Another year, another version of Android is on the way. Following an incredibly drastic overhaul of the interface with Android 12, Google seems to be playing things a bit safer with Android 13.
How To Install Android 13
The software version has been limited to a Developer Preview, and is not recommended to install. But now, Google is trying to get Android 13 into the hands of as many users as possible. This is why we now have the Android 13 Beta Program, which is available for select Google Pixel devices. If you want to try this out for yourself, here’s how to install Android 13:
- From your computer, navigate to the Android Beta Program landing page.
- Sign in to the website using the same Google account that you use on your phone.
- You should see a list of devices you own that are eligible to participate in the Android 13 beta.
- Click on the Opt-In button for the device you want to use.
- Accept the terms and conditions and click Join Beta.
- On your phone, go to Settings > System > Advanced > System Update > Check for update.
- It can take up to 24 hours for the beta to be available on your device, so if you don’t see it yet, check again later.
One of the nice things when it comes to the Android 13 Beta is that you don’t need to wipe your phone completely. However, we still recommend that you back up all of your important files. Beta software usually works better than the Developer Preview, but some bugs can still render your phone unusable. Backing everything up ensures that your most important files aren’t lost in the event of something bad happening.
What Devices Are Compatible To Install Android 13?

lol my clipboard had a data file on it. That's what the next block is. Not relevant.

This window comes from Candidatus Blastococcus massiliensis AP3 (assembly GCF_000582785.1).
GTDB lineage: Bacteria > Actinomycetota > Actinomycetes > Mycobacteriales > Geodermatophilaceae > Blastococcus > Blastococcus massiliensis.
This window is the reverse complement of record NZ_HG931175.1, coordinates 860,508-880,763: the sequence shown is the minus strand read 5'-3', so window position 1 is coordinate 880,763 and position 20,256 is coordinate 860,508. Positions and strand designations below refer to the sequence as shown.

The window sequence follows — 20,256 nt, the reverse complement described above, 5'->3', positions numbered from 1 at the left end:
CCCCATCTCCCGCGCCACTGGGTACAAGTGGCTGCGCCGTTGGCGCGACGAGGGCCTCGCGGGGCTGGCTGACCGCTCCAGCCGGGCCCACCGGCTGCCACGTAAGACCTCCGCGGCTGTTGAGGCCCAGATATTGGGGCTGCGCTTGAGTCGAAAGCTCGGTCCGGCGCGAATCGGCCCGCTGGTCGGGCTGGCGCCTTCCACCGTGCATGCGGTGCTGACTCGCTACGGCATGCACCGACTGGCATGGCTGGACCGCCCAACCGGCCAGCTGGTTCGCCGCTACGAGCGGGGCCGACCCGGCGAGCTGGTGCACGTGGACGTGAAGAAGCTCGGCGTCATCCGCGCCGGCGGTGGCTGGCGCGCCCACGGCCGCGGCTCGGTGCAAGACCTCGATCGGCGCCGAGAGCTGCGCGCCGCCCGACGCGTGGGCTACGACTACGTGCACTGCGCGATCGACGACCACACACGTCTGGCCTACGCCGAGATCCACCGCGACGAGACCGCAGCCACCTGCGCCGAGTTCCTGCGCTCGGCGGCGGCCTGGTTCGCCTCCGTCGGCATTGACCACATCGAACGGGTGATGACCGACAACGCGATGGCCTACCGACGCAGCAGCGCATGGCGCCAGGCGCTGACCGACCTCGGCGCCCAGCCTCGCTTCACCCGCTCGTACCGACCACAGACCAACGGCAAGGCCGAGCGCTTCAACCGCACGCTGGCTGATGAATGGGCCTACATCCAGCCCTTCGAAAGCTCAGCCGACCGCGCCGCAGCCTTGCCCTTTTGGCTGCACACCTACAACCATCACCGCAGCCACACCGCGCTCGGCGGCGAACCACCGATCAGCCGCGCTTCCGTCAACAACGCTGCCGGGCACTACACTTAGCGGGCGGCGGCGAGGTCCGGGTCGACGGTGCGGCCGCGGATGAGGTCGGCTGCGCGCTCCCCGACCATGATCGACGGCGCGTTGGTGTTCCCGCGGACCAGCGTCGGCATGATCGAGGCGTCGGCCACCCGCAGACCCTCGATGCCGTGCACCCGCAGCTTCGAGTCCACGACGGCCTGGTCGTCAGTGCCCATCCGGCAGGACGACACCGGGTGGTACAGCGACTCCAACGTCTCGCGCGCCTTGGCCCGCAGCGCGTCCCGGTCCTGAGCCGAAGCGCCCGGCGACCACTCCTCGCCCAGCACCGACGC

As we’ve mentioned Android 13 is still in its Beta Program, meaning that you cannot yet install on non-Google devices. This continues to follow the trend we’ve seen in recent years, and here’s the list of devices that can install Android 13:
- Pixel 4 and 4 XL
- Pixel 4a and 4a (5G)
- Pixel 5 and 5a
- Pixel 6 and 6 Pro
It would come as little surprise if Google announced a few hardware partners at Google I/O 2022. These partners need to get Android 13 up and running on their recently-released devices and into the hands of users to try and find bugs before the final release. Google I/O is set to take place on May 11, so we’ll be sure to update this post once more devices are compatible with Android 13.
Even though Android 13 doesn’t look to be as drastic of an update, there are still some pretty neat features on the way. For one, Google looks to be taking devices with larger displays (like foldable phones) a bit more seriously. Hopefully, this means that phones like the Galaxy Z Fold 3 and the rumored Z Fold 4 will have better support for Android apps.
And just as a reminder, it’s unlikely that we’ll see the final version of Android 13 before September. There is a chance it could arrive in late August, but it all depends on development.
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